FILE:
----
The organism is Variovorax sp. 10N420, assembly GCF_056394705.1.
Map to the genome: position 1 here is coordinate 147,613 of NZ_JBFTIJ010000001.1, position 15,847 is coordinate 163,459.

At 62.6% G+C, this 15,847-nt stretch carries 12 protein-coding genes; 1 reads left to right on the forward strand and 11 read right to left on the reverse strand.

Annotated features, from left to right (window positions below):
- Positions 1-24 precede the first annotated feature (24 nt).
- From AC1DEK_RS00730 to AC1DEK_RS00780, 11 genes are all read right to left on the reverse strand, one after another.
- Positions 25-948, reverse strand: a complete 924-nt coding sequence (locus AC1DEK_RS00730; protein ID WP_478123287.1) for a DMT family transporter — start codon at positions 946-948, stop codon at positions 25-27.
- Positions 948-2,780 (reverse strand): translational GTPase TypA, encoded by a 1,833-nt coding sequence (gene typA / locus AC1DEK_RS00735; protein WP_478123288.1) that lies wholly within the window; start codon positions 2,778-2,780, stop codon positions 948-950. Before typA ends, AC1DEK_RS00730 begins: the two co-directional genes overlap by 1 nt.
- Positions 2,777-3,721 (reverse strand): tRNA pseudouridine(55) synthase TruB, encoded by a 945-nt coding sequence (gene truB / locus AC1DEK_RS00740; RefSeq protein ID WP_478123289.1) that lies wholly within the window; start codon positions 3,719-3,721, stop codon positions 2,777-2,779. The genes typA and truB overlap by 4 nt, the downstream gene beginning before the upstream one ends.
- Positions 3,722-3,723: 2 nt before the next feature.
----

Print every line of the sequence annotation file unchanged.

The organism is Variovorax sp. 10N420, assembly GCF_056394705.1.
Map to the genome: position 1 here is coordinate 147,613 of NZ_JBFTIJ010000001.1, position 15,847 is coordinate 163,459.

At 62.6% G+C, this 15,847-nt stretch carries 12 protein-coding genes; 1 reads left to right on the forward strand and 11 read right to left on the reverse strand.

Annotated features, from left to right (window positions below):
- Positions 1-24 precede the first annotated feature (24 nt).
- From AC1DEK_RS00730 to AC1DEK_RS00780, 11 genes are all read right to left on the reverse strand, one after another.
- Positions 25-948, reverse strand: a complete 924-nt coding sequence (locus AC1DEK_RS00730; protein ID WP_478123287.1) for a DMT family transporter — start codon at positions 946-948, stop codon at positions 25-27.
- Positions 948-2,780 (reverse strand): translational GTPase TypA, encoded by a 1,833-nt coding sequence (gene typA / locus AC1DEK_RS00735; protein WP_478123288.1) that lies wholly within the window; start codon positions 2,778-2,780, stop codon positions 948-950. Before typA ends, AC1DEK_RS00730 begins: the two co-directional genes overlap by 1 nt.
- Positions 2,777-3,721 (reverse strand): tRNA pseudouridine(55) synthase TruB, encoded by a 945-nt coding sequence (gene truB / locus AC1DEK_RS00740; RefSeq protein ID WP_478123289.1) that lies wholly within the window; start codon positions 3,719-3,721, stop codon positions 2,777-2,779. The genes typA and truB overlap by 4 nt, the downstream gene beginning before the upstream one ends.
- Positions 3,722-3,723: 2 nt before the next feature.